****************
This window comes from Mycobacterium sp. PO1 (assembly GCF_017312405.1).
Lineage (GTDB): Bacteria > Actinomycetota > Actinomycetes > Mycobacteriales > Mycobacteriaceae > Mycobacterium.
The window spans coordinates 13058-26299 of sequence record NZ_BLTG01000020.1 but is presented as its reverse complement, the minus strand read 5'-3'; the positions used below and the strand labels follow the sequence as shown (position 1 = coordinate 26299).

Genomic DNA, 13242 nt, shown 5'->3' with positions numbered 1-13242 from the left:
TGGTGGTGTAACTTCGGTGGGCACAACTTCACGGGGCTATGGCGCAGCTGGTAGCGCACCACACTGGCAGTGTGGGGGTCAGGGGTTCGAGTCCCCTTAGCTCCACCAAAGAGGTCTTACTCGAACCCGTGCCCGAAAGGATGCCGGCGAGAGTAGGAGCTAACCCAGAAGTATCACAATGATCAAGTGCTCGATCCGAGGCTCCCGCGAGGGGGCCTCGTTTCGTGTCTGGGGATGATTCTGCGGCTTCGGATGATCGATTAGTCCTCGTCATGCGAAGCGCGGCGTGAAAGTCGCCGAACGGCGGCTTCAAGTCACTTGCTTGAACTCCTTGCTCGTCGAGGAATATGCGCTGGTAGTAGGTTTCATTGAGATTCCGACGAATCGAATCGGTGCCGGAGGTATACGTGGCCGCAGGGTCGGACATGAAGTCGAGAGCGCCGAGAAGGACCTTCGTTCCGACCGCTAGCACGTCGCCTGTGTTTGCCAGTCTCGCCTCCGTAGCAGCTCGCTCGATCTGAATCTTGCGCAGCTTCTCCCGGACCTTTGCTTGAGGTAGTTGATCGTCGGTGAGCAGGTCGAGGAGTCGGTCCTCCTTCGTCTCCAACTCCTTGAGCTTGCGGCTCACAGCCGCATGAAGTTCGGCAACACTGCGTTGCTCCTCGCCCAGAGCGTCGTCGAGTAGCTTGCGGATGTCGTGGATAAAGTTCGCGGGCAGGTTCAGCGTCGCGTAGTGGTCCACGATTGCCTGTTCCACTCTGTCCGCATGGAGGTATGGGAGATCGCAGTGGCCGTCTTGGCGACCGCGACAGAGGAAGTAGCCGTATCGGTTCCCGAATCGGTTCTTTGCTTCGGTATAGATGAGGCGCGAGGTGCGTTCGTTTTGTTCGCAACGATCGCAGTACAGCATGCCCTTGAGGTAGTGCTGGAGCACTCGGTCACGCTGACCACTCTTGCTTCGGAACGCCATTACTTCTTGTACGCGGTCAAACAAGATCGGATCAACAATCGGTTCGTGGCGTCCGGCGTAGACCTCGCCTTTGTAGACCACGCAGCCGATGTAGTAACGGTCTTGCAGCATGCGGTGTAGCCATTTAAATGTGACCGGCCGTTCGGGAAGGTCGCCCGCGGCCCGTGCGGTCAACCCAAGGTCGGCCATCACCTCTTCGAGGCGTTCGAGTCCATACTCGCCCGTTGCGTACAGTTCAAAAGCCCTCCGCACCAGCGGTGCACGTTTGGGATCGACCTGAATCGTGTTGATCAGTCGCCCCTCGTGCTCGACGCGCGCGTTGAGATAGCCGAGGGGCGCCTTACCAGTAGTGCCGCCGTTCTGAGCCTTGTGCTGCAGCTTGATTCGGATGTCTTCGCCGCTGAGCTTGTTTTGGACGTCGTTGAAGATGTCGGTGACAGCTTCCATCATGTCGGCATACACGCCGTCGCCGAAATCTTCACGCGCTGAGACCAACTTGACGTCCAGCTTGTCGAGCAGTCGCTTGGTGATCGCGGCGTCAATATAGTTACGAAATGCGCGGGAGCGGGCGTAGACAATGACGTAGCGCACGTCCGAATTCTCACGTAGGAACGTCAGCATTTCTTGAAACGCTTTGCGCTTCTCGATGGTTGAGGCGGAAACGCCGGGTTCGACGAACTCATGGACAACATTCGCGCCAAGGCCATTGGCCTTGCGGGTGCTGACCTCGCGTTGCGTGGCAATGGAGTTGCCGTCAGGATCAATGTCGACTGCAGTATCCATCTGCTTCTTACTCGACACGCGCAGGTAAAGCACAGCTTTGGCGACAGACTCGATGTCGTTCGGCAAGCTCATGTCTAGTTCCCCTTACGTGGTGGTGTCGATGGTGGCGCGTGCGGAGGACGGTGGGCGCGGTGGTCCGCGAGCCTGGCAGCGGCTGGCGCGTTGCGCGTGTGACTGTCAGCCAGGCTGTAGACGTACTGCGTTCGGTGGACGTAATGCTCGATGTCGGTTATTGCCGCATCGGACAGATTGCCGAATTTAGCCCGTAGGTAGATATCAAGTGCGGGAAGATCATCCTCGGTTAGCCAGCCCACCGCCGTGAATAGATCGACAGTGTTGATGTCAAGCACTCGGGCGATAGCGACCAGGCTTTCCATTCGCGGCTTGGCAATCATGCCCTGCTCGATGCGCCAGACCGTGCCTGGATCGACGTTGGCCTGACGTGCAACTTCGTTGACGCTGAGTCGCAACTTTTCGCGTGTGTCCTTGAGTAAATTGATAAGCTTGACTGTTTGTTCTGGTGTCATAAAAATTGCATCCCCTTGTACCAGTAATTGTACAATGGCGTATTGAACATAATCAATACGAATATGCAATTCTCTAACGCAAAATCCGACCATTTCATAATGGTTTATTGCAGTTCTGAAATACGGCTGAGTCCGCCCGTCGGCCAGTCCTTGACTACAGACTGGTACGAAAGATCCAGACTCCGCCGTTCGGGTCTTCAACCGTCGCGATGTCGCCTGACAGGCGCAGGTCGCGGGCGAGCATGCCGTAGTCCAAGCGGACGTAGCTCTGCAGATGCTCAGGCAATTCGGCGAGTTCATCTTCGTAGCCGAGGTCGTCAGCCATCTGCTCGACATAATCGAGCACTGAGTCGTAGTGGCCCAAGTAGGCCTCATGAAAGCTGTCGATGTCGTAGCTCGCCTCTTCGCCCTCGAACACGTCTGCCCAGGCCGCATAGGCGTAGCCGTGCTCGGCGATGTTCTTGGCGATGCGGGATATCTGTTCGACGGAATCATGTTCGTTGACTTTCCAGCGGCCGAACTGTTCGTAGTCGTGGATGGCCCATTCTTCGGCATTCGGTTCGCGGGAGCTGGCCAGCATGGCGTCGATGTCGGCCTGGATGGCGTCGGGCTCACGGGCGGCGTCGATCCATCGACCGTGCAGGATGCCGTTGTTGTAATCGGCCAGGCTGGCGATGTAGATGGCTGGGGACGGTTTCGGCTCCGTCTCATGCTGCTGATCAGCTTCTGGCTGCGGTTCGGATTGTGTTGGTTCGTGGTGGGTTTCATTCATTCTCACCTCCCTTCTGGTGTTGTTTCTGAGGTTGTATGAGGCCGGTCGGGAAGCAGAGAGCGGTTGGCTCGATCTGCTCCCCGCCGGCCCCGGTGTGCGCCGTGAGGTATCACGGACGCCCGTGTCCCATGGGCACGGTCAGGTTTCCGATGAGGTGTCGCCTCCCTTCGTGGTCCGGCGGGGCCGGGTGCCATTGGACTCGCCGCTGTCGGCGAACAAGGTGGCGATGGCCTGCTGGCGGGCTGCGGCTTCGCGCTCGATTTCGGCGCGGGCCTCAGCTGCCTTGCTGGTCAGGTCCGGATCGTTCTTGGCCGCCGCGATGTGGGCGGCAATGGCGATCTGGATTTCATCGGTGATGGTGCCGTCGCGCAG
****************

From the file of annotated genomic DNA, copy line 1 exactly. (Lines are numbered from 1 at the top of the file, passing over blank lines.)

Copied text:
This window comes from Mycobacterium sp. PO1 (assembly GCF_017312405.1).